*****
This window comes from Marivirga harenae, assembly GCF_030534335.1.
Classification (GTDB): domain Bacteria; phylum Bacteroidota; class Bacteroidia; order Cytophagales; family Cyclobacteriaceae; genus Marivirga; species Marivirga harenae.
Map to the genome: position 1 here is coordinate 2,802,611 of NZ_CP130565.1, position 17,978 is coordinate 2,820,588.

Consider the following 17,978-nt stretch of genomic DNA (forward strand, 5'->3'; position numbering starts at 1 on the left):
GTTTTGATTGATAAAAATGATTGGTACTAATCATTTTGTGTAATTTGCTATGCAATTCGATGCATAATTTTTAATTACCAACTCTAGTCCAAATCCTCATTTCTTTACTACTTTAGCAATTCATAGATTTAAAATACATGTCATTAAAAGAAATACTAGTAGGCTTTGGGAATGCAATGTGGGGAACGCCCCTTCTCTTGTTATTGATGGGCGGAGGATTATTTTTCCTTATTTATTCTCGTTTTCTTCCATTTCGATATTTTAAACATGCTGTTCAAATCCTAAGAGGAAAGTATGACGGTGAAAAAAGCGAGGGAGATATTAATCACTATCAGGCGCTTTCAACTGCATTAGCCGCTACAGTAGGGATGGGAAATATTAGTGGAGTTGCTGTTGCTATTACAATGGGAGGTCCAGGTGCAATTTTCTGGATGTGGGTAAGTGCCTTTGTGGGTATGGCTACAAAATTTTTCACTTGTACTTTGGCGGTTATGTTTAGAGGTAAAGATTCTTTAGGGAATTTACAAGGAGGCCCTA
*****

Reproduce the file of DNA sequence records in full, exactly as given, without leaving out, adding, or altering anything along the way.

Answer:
This window comes from Marivirga harenae, assembly GCF_030534335.1.
Classification (GTDB): domain Bacteria; phylum Bacteroidota; class Bacteroidia; order Cytophagales; family Cyclobacteriaceae; genus Marivirga; species Marivirga harenae.
Map to the genome: position 1 here is coordinate 2,802,611 of NZ_CP130565.1, position 17,978 is coordinate 2,820,588.

Consider the following 17,978-nt stretch of genomic DNA (forward strand, 5'->3'; position numbering starts at 1 on the left):
GTTTTGATTGATAAAAATGATTGGTACTAATCATTTTGTGTAATTTGCTATGCAATTCGATGCATAATTTTTAATTACCAACTCTAGTCCAAATCCTCATTTCTTTACTACTTTAGCAATTCATAGATTTAAAATACATGTCATTAAAAGAAATACTAGTAGGCTTTGGGAATGCAATGTGGGGAACGCCCCTTCTCTTGTTATTGATGGGCGGAGGATTATTTTTCCTTATTTATTCTCGTTTTCTTCCATTTCGATATTTTAAACATGCTGTTCAAATCCTAAGAGGAAAGTATGACGGTGAAAAAAGCGAGGGAGATATTAATCACTATCAGGCGCTTTCAACTGCATTAGCCGCTACAGTAGGGATGGGAAATATTAGTGGAGTTGCTGTTGCTATTACAATGGGAGGTCCAGGTGCAATTTTCTGGATGTGGGTAAGTGCCTTTGTGGGTATGGCTACAAAATTTTTCACTTGTACTTTGGCGGTTATGTTTAGAGGTAAAGATTCTTTAGGGAATTTACAAGGAGGCCCTA